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After an almost 4 year break, I’m back doin’ the dirty.

Why? Good question. I don’t know… I guess X feels like the most efficient and rational way to connect with new readers. In practice, I don’t think social media ever helped grow my reader base – but I’ve also never put any real effort into it. My personal account was always the last to be updated, and by the time I got around to it, I just didn’t care anymore.

Story time: I’ve been “doing” social media since social media was created. Well over 25 years now. Before Friendster it was DeadJournal (alt to LiveJournal) and AIM. My own GeoCities website. Of course MySpace and I had Facebook account when it was only open to college students. I jumped on Twitter early in 2007.

Eventually, social media became a big part of my job. When I worked for Sony Music, at least 1/3 of my time was being a psy-op foot solider posting guerrilla “grass roots” ads in forums and across certain networks to promote new albums. It was kind of slimy. You’d pose as a fan and try to increase engagement and views of whatever product Sony wanted us to push.

As my career carried on, I then managed the social media accounts for bands, brands, and other businesses. Everyday I’d have to manufacture bullshit content in an effort to remain relevant and drum up activity within their followers. I hated it because, ultimately, it was extremely inauthentic. No one cared. It never meant anything. It never lead to anything. It was the highest form of busy work for the most meaningless online endeavors.

Then, social media became corrupt. Manipulated. Contrived. Exploitative. Sensationalized. Overall, social media has become incredibly toxic. It’s absolutely awful for your mental health and wellbeing. But, it also doesn’t seem to be going anywhere.

I earnestly got off of social at the height of COVID-19. At the beginning, I really went down the rabbit hole. I was glued to it, trying to get any shred of truthful information about what was going on. Then, stupidly, I began engaging with comments. Wow… So, early that summer — right after George Floyd – I deleted every social media app from my phone.

At first you get the shakes. You don’t know what to do with your fingers. You’re uncomfortable standing in a line or sitting in a waiting room without scrolling. But, after about 2 weeks, a major transformation happens. You begin to appreciate the details of the real world again. You become comfortable with your own thoughts again. You actually begin to look forward to these moments of quiet.

After about a year without using social media, I became militant on excommunicating it from my life. I deleted profiles, gutted accounts, and quit jobs that still required me to manage their presence. There was also a bunch of really big stuff going on in my life and I no longer wanted everyone to know what I was doing – nor did I want to be reminded of what they were doing. I knew I was weird, an outcast and a minority – especially for my age – to have given up and abandon social media. But, life was a lot better. Less drama. Less inadequacy. More serenity.

Shortly after Elon Musk purchased Twitter, I installed the app back on my phone and lurked. I was a lurker for a long time. Again, I had gutted my friends and followers, so I basically was only getting the algorithm in my feed. It was good for news and current events, but I hated how every instance of how I use the app is being tracked. Everything I liked. Everything I clicked on. Everything I said. It tracks your eyes and how long you look at a particular image. Everything you post remains forever and will, knowingly or not, one day be used against you. Sometimes as sinister as to ruin your life, other times simply to manipulate you into buying something or sway your political attitude. Nothing you do on these apps is for your own benefit — every interaction is all more information and data points that technologists and advisors use to make their products more addicting and convincing.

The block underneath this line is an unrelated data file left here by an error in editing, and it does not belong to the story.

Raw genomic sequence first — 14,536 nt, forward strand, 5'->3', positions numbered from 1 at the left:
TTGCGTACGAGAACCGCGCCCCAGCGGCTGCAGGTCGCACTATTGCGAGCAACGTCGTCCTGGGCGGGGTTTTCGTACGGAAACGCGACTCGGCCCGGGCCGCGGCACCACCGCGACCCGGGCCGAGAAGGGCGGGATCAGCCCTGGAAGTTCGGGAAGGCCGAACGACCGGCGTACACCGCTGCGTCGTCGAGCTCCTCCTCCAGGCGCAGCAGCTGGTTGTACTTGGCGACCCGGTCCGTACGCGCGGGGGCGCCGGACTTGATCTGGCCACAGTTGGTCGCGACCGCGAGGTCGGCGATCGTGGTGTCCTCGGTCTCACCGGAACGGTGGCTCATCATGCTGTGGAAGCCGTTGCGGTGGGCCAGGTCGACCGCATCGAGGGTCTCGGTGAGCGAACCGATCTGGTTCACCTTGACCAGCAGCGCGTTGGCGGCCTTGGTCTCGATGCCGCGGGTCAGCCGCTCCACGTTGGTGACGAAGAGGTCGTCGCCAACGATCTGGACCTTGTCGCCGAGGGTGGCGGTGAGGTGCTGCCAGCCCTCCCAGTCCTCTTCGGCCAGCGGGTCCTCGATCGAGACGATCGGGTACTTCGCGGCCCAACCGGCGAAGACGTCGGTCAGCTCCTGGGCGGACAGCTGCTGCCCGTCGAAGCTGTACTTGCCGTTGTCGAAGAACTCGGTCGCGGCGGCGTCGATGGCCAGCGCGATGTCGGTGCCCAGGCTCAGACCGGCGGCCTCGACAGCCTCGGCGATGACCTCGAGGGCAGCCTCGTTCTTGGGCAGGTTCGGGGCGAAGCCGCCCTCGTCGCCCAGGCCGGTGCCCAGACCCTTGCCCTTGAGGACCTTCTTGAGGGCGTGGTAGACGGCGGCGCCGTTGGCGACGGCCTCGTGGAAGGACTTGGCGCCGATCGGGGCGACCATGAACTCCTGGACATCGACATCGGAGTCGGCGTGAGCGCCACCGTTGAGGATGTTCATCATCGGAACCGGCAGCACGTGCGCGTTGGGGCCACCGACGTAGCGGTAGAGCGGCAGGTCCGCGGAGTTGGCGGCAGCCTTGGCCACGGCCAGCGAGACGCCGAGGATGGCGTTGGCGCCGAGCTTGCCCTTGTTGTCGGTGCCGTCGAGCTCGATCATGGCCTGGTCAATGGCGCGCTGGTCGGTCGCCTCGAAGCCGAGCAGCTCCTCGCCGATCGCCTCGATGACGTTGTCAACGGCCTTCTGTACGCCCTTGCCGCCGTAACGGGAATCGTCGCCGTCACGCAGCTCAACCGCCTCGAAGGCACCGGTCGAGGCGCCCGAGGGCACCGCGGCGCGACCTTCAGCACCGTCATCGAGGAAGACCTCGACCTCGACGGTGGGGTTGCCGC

So, I teetered. I was (and am) always on the verge of getting rid of all of my technology. Just going full hermit off of the gird. I could easily trash my smart phone, computers, and streaming. The crux is that these devices are tools and they weren’t helping me achieve anything. They had become parasites.

On the flip side, I still loved my website. I still loved my stories. I still liked working on this stuff. I can somewhat competently navigate a suite of software to accomplish pretty cool things. Further, with the readily available access to AI, I can now do so much more. I’m on the brink of being able to create the worlds and ideas that have been bouncing around in my head for decades.

Like anything and everything, there’s good and bad that comes technology. My primary objective now is to navigate this world with eyes wide open, and keep myself and my content on the good. Understand and identify when I’m being manipulated. Understand the consequences of the structure and operate the best I can within it.

So, as of yesterday – January 1, 2024 I’m back in earnest on X. The plan is to be authentic, accessible, and document the development of my storytelling and how I’m using AI within my projects. I’d like to demonstrate what’s possible with this technology in regard to writing, website development, and user experiences. I hope these efforts will expose more people to Stevie Pearl and The Final Book and give them a rich experience when they begin exploring them.

Now, if I can just remain consistent enough in medium that I’m highly skeptical of… Keep me on track, @SWHammond.